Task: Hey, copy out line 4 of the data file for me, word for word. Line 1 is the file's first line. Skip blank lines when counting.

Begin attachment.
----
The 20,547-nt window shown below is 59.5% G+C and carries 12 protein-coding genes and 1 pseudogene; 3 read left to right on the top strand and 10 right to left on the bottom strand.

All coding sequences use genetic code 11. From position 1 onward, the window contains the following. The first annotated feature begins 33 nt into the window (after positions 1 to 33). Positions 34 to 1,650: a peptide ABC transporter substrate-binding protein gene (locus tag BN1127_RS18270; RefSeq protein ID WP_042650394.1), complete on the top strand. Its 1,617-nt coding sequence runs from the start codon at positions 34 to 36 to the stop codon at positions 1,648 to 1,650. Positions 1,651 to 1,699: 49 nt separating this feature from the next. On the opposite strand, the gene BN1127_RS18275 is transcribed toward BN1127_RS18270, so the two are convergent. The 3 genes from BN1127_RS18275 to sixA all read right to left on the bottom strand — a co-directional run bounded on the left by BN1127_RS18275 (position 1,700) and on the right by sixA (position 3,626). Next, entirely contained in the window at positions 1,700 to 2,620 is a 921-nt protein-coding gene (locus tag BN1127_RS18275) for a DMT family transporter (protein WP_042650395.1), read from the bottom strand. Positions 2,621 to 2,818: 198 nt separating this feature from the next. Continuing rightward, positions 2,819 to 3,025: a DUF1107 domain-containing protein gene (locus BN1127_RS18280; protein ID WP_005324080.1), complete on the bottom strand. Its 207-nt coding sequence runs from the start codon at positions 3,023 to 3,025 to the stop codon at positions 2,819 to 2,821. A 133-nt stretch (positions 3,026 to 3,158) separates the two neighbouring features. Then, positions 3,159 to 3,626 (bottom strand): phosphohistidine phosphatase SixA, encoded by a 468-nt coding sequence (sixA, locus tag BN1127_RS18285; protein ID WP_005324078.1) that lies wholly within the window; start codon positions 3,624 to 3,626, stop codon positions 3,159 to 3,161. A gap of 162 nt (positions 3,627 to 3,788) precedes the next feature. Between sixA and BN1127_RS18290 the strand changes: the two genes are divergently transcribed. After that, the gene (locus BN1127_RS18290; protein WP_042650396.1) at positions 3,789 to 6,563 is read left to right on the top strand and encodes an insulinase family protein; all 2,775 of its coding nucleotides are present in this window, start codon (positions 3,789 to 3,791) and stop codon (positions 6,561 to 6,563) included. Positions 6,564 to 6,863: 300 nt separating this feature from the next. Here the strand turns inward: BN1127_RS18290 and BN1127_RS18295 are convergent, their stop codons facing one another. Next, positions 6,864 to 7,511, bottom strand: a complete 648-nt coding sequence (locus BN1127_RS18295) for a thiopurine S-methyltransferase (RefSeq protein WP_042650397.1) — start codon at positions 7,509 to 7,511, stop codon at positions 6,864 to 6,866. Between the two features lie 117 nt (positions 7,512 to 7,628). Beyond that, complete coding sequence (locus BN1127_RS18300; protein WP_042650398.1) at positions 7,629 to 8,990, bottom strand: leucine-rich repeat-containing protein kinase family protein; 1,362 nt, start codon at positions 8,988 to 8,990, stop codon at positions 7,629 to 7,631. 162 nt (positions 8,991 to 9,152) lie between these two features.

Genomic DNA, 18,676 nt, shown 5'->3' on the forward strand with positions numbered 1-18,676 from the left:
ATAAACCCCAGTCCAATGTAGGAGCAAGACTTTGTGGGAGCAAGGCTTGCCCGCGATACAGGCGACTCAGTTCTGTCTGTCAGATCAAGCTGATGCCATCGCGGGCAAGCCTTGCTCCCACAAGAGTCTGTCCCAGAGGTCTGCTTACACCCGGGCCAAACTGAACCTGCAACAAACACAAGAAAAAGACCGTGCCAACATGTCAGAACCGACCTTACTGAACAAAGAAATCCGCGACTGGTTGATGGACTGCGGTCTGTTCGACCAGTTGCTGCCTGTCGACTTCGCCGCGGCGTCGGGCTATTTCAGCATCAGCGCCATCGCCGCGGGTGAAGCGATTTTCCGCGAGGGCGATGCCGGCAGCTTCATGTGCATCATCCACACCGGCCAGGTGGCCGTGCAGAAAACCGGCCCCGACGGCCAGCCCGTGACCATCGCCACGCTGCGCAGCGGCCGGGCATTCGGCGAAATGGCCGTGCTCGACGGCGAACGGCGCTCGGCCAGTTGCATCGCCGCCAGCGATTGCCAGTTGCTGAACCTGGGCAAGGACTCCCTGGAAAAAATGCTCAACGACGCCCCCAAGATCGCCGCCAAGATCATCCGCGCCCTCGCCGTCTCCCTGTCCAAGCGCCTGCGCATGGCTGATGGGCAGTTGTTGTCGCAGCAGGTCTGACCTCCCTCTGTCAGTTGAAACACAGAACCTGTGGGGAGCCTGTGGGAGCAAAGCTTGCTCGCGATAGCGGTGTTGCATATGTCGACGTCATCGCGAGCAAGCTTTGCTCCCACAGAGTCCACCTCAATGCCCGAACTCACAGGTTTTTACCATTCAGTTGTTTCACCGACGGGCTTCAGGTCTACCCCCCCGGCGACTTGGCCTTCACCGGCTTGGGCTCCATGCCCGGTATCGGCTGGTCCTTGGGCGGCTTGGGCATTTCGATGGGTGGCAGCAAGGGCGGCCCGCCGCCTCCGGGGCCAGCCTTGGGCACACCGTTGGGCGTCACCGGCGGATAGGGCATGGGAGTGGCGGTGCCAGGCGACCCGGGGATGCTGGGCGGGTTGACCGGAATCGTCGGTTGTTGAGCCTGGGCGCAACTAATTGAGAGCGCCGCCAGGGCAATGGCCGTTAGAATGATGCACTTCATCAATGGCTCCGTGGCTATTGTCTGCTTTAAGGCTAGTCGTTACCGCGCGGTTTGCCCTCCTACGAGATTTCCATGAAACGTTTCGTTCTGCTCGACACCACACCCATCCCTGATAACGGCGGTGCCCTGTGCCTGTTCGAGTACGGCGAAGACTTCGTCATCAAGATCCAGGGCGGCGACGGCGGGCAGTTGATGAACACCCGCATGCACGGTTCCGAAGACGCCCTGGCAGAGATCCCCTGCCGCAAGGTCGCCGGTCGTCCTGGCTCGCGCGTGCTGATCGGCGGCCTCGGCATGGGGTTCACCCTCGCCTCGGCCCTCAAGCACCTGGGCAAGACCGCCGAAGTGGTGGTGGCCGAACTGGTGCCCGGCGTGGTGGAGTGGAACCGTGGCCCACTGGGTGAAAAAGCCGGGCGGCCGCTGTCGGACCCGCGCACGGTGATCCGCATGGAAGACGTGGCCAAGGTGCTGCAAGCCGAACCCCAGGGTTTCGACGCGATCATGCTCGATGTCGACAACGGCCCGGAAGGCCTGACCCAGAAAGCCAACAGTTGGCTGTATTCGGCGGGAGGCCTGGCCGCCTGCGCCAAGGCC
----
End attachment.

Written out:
ATAAACCCCAGTCCAATGTAGGAGCAAGACTTTGTGGGAGCAAGGCTTGCCCGCGATACAGGCGACTCAGTTCTGTCTGTCAGATCAAGCTGATGCCATCGCGGGCAAGCCTTGCTCCCACAAGAGTCTGTCCCAGAGGTCTGCTTACACCCGGGCCAAACTGAACCTGCAACAAACACAAGAAAAAGACCGTGCCAACATGTCAGAACCGACCTTACTGAACAAAGAAATCCGCGACTGGTTGATGGACTGCGGTCTGTTCGACCAGTTGCTGCCTGTCGACTTCGCCGCGGCGTCGGGCTATTTCAGCATCAGCGCCATCGCCGCGGGTGAAGCGATTTTCCGCGAGGGCGATGCCGGCAGCTTCATGTGCATCATCCACACCGGCCAGGTGGCCGTGCAGAAAACCGGCCCCGACGGCCAGCCCGTGACCATCGCCACGCTGCGCAGCGGCCGGGCATTCGGCGAAATGGCCGTGCTCGACGGCGAACGGCGCTCGGCCAGTTGCATCGCCGCCAGCGATTGCCAGTTGCTGAACCTGGGCAAGGACTCCCTGGAAAAAATGCTCAACGACGCCCCCAAGATCGCCGCCAAGATCATCCGCGCCCTCGCCGTCTCCCTGTCCAAGCGCCTGCGCATGGCTGATGGGCAGTTGTTGTCGCAGCAGGTCTGACCTCCCTCTGTCAGTTGAAACACAGAACCTGTGGGGAGCCTGTGGGAGCAAAGCTTGCTCGCGATAGCGGTGTTGCATATGTCGACGTCATCGCGAGCAAGCTTTGCTCCCACAGAGTCCACCTCAATGCCCGAACTCACAGGTTTTTACCATTCAGTTGTTTCACCGACGGGCTTCAGGTCTACCCCCCCGGCGACTTGGCCTTCACCGGCTTGGGCTCCATGCCCGGTATCGGCTGGTCCTTGGGCGGCTTGGGCATTTCGATGGGTGGCAGCAAGGGCGGCCCGCCGCCTCCGGGGCCAGCCTTGGGCACACCGTTGGGCGTCACCGGCGGATAGGGCATGGGAGTGGCGGTGCCAGGCGACCCGGGGATGCTGGGCGGGTTGACCGGAATCGTCGGTTGTTGAGCCTGGGCGCAACTAATTGAGAGCGCCGCCAGGGCAATGGCCGTTAGAATGATGCACTTCATCAATGGCTCCGTGGCTATTGTCTGCTTTAAGGCTAGTCGTTACCGCGCGGTTTGCCCTCCTACGAGATTTCCATGAAACGTTTCGTTCTGCTCGACACCACACCCATCCCTGATAACGGCGGTGCCCTGTGCCTGTTCGAGTACGGCGAAGACTTCGTCATCAAGATCCAGGGCGGCGACGGCGGGCAGTTGATGAACACCCGCATGCACGGTTCCGAAGACGCCCTGGCAGAGATCCCCTGCCGCAAGGTCGCCGGTCGTCCTGGCTCGCGCGTGCTGATCGGCGGCCTCGGCATGGGGTTCACCCTCGCCTCGGCCCTCAAGCACCTGGGCAAGACCGCCGAAGTGGTGGTGGCCGAACTGGTGCCCGGCGTGGTGGAGTGGAACCGTGGCCCACTGGGTGAAAAAGCCGGGCGGCCGCTGTCGGACCCGCGCACGGTGATCCGCATGGAAGACGTGGCCAAGGTGCTGCAAGCCGAACCCCAGGGTTTCGACGCGATCATGCTCGATGTCGACAACGGCCCGGAAGGCCTGACCCAGAAAGCCAACAGTTGGCTGTATTCGGCGGGAGGCCTGGCCGCCTGCGCCAAGGCC